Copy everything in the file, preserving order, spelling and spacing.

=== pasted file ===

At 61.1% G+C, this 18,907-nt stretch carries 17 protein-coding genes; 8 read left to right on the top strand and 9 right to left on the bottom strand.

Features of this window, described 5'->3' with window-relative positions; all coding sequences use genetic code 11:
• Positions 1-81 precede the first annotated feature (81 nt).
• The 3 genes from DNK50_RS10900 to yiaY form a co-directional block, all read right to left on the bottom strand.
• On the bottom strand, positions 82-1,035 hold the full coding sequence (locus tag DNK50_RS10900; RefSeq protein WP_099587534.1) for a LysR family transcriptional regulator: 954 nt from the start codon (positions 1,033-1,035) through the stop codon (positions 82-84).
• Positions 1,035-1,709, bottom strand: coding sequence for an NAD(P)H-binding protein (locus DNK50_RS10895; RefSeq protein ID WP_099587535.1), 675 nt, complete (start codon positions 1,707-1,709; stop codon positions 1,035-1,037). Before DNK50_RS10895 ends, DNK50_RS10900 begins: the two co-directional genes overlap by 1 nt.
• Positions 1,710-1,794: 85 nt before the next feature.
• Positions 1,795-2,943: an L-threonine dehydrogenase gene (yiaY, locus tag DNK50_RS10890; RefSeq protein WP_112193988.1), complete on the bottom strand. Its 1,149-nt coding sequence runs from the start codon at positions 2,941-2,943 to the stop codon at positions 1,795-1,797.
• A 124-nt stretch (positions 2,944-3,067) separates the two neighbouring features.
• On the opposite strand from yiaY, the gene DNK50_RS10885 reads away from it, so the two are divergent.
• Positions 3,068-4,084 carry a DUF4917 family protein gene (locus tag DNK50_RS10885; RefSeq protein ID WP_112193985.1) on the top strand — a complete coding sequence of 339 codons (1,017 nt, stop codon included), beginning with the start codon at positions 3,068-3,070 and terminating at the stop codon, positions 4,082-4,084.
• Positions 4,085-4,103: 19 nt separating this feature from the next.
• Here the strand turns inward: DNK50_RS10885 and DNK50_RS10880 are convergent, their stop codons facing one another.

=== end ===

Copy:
At 61.1% G+C, this 18,907-nt stretch carries 17 protein-coding genes; 8 read left to right on the top strand and 9 right to left on the bottom strand.

Features of this window, described 5'->3' with window-relative positions; all coding sequences use genetic code 11:
• Positions 1-81 precede the first annotated feature (81 nt).
• The 3 genes from DNK50_RS10900 to yiaY form a co-directional block, all read right to left on the bottom strand.
• On the bottom strand, positions 82-1,035 hold the full coding sequence (locus tag DNK50_RS10900; RefSeq protein WP_099587534.1) for a LysR family transcriptional regulator: 954 nt from the start codon (positions 1,033-1,035) through the stop codon (positions 82-84).
• Positions 1,035-1,709, bottom strand: coding sequence for an NAD(P)H-binding protein (locus DNK50_RS10895; RefSeq protein ID WP_099587535.1), 675 nt, complete (start codon positions 1,707-1,709; stop codon positions 1,035-1,037). Before DNK50_RS10895 ends, DNK50_RS10900 begins: the two co-directional genes overlap by 1 nt.
• Positions 1,710-1,794: 85 nt before the next feature.
• Positions 1,795-2,943: an L-threonine dehydrogenase gene (yiaY, locus tag DNK50_RS10890; RefSeq protein WP_112193988.1), complete on the bottom strand. Its 1,149-nt coding sequence runs from the start codon at positions 2,941-2,943 to the stop codon at positions 1,795-1,797.
• A 124-nt stretch (positions 2,944-3,067) separates the two neighbouring features.
• On the opposite strand from yiaY, the gene DNK50_RS10885 reads away from it, so the two are divergent.
• Positions 3,068-4,084 carry a DUF4917 family protein gene (locus tag DNK50_RS10885; RefSeq protein ID WP_112193985.1) on the top strand — a complete coding sequence of 339 codons (1,017 nt, stop codon included), beginning with the start codon at positions 3,068-3,070 and terminating at the stop codon, positions 4,082-4,084.
• Positions 4,085-4,103: 19 nt separating this feature from the next.
• Here the strand turns inward: DNK50_RS10885 and DNK50_RS10880 are convergent, their stop codons facing one another.